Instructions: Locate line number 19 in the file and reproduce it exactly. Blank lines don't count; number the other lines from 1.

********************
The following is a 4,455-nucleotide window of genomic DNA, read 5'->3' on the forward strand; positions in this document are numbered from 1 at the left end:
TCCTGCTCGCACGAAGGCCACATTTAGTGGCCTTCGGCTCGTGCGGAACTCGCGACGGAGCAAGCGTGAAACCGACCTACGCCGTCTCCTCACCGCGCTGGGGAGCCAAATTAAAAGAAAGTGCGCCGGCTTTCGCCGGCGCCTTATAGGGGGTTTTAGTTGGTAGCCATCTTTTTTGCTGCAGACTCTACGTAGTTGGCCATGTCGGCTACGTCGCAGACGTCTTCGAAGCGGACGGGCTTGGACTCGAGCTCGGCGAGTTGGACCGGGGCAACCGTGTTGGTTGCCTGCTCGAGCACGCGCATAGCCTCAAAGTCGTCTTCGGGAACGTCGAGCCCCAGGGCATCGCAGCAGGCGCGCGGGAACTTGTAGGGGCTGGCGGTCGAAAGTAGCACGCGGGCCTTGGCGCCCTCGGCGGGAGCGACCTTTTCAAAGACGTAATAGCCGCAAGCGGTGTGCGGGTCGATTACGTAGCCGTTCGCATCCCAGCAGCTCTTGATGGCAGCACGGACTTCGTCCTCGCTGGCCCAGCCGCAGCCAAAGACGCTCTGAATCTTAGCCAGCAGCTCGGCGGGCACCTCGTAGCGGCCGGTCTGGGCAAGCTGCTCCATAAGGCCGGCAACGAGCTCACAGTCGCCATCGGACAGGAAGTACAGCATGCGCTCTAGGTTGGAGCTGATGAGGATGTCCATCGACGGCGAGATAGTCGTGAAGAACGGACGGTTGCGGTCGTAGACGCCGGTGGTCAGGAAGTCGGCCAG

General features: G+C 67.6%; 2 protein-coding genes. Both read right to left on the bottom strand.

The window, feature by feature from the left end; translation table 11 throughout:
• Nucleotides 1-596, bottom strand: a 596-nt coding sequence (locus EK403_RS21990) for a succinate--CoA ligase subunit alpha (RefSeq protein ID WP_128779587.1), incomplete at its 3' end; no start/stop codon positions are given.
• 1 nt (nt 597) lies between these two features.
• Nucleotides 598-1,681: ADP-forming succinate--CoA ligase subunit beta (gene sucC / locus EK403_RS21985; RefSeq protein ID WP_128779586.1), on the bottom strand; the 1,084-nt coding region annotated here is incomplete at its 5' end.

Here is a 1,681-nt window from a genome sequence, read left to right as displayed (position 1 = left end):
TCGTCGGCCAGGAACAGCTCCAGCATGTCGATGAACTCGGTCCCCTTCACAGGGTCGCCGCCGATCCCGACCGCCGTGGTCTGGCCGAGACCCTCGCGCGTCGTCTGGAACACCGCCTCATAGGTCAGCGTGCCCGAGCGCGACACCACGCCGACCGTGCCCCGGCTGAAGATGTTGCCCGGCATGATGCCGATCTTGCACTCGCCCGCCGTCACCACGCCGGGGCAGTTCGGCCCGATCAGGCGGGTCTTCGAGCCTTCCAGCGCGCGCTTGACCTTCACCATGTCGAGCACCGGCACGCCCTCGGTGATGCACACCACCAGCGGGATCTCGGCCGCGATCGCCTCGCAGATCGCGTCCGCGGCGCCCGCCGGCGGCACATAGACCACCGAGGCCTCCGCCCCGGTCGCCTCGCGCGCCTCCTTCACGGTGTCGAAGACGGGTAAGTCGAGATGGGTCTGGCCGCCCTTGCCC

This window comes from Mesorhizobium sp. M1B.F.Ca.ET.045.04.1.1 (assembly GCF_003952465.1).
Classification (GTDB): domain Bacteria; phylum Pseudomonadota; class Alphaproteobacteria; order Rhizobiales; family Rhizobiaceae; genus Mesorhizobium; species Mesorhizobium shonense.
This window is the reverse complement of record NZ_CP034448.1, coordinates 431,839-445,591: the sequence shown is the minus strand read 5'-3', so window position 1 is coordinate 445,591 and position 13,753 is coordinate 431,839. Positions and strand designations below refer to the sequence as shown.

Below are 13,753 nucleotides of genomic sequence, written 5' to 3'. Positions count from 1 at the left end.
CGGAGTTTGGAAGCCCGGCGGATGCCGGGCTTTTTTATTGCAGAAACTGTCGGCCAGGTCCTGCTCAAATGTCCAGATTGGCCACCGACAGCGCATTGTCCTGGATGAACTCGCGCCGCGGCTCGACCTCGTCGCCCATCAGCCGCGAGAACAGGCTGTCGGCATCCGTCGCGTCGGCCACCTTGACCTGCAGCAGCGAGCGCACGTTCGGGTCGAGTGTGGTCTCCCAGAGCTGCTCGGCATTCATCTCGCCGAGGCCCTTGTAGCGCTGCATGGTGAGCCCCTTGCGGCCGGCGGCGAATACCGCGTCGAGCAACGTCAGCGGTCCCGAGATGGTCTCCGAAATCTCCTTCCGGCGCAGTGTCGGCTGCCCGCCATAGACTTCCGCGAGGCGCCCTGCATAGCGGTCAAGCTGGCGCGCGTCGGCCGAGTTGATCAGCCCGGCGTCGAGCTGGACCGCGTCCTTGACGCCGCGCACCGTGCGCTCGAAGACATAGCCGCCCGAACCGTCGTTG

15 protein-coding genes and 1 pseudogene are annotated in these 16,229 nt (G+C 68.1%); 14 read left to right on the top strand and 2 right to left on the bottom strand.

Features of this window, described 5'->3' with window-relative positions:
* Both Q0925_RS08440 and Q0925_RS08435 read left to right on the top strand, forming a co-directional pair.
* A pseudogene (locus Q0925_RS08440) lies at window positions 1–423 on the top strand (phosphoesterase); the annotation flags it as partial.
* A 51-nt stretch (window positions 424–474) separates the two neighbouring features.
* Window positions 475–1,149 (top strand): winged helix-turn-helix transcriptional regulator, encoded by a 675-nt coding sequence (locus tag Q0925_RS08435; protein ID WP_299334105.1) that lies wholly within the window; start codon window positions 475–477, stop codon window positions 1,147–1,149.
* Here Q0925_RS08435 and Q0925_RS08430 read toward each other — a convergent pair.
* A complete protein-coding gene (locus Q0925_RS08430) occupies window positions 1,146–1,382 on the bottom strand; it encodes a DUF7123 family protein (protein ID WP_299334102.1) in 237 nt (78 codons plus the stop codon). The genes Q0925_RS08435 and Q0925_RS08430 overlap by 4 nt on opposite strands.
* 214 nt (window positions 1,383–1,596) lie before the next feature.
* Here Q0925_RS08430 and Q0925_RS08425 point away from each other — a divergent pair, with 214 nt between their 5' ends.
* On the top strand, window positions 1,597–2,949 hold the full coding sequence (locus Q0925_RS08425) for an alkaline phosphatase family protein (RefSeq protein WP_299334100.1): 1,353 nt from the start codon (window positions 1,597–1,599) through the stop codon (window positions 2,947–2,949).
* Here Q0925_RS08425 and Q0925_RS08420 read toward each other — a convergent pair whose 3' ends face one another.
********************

* A 51-nt stretch (window positions 424–474) separates the two neighbouring features.